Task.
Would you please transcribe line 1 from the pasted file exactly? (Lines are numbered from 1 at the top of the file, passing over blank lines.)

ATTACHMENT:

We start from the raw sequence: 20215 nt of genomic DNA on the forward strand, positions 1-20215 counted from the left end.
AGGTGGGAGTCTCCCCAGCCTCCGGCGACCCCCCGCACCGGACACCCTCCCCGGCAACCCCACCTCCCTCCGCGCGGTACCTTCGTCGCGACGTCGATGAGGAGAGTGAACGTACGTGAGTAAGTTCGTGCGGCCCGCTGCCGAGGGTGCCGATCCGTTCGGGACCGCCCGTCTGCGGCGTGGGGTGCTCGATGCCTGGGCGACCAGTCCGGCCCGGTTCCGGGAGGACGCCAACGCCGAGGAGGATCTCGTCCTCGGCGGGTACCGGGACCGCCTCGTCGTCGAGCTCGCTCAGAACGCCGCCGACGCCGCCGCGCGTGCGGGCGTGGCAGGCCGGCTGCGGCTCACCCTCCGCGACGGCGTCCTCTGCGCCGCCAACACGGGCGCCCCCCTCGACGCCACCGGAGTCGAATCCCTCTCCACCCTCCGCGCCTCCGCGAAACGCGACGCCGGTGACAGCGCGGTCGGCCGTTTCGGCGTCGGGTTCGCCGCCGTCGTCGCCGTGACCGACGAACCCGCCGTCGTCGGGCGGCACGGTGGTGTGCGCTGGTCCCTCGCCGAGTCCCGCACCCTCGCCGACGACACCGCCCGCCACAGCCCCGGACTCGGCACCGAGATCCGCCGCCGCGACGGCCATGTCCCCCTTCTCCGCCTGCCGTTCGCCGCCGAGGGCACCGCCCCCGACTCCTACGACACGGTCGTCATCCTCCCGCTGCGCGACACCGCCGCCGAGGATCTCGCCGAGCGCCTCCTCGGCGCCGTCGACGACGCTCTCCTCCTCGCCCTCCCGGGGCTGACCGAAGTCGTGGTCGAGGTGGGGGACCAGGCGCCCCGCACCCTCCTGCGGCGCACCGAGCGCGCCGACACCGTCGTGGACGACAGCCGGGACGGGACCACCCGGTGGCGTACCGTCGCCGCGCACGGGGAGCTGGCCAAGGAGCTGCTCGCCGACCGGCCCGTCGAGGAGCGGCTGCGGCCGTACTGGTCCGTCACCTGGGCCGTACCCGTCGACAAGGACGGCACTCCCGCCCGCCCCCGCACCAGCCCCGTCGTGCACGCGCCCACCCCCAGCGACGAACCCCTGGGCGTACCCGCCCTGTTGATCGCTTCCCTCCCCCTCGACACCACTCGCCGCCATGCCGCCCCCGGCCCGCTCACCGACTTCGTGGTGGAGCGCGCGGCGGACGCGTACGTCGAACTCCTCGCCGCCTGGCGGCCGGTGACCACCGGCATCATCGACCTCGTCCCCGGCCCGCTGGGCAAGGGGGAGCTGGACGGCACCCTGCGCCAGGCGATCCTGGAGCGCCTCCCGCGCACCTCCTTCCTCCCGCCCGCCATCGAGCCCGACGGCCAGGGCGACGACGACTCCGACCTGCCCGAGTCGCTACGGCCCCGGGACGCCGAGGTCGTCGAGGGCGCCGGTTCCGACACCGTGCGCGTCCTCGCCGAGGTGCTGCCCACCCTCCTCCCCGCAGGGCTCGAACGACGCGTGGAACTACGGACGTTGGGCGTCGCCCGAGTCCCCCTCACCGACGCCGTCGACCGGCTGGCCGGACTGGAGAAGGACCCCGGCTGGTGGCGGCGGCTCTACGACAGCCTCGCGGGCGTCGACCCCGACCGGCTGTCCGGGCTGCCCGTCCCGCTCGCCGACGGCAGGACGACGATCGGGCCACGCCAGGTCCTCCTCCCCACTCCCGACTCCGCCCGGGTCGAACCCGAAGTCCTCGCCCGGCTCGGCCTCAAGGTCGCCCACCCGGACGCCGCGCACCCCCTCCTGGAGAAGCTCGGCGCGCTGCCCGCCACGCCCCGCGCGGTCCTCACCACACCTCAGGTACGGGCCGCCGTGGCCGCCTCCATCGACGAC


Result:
We start from the raw sequence: 20215 nt of genomic DNA on the forward strand, positions 1-20215 counted from the left end.